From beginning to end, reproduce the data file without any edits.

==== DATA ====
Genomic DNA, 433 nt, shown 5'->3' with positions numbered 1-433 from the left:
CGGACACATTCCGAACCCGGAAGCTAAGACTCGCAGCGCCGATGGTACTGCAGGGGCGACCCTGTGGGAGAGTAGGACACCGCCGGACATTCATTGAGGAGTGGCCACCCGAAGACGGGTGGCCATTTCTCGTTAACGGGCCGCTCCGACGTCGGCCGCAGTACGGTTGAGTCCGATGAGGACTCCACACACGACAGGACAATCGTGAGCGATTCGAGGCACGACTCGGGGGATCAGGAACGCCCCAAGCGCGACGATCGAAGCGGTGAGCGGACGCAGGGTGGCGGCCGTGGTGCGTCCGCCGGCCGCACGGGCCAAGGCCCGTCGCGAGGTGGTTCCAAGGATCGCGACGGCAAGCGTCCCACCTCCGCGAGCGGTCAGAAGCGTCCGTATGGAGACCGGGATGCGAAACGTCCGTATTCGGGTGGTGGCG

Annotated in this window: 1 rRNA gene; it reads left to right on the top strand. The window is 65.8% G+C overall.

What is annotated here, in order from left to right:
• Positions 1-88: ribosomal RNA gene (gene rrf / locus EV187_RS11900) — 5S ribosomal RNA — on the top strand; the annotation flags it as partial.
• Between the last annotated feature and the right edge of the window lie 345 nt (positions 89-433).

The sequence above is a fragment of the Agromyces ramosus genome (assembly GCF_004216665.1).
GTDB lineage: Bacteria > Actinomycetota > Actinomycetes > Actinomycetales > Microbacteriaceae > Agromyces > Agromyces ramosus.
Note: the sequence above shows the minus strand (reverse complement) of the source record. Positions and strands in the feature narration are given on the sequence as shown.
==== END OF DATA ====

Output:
Genomic DNA, 433 nt, shown 5'->3' with positions numbered 1-433 from the left:
CGGACACATTCCGAACCCGGAAGCTAAGACTCGCAGCGCCGATGGTACTGCAGGGGCGACCCTGTGGGAGAGTAGGACACCGCCGGACATTCATTGAGGAGTGGCCACCCGAAGACGGGTGGCCATTTCTCGTTAACGGGCCGCTCCGACGTCGGCCGCAGTACGGTTGAGTCCGATGAGGACTCCACACACGACAGGACAATCGTGAGCGATTCGAGGCACGACTCGGGGGATCAGGAACGCCCCAAGCGCGACGATCGAAGCGGTGAGCGGACGCAGGGTGGCGGCCGTGGTGCGTCCGCCGGCCGCACGGGCCAAGGCCCGTCGCGAGGTGGTTCCAAGGATCGCGACGGCAAGCGTCCCACCTCCGCGAGCGGTCAGAAGCGTCCGTATGGAGACCGGGATGCGAAACGTCCGTATTCGGGTGGTGGCG

Annotated in this window: 1 rRNA gene; it reads left to right on the top strand. The window is 65.8% G+C overall.

What is annotated here, in order from left to right:
• Positions 1-88: ribosomal RNA gene (gene rrf / locus EV187_RS11900) — 5S ribosomal RNA — on the top strand; the annotation flags it as partial.
• Between the last annotated feature and the right edge of the window lie 345 nt (positions 89-433).

The sequence above is a fragment of the Agromyces ramosus genome (assembly GCF_004216665.1).
GTDB lineage: Bacteria > Actinomycetota > Actinomycetes > Actinomycetales > Microbacteriaceae > Agromyces > Agromyces ramosus.
Note: the sequence above shows the minus strand (reverse complement) of the source record. Positions and strands in the feature narration are given on the sequence as shown.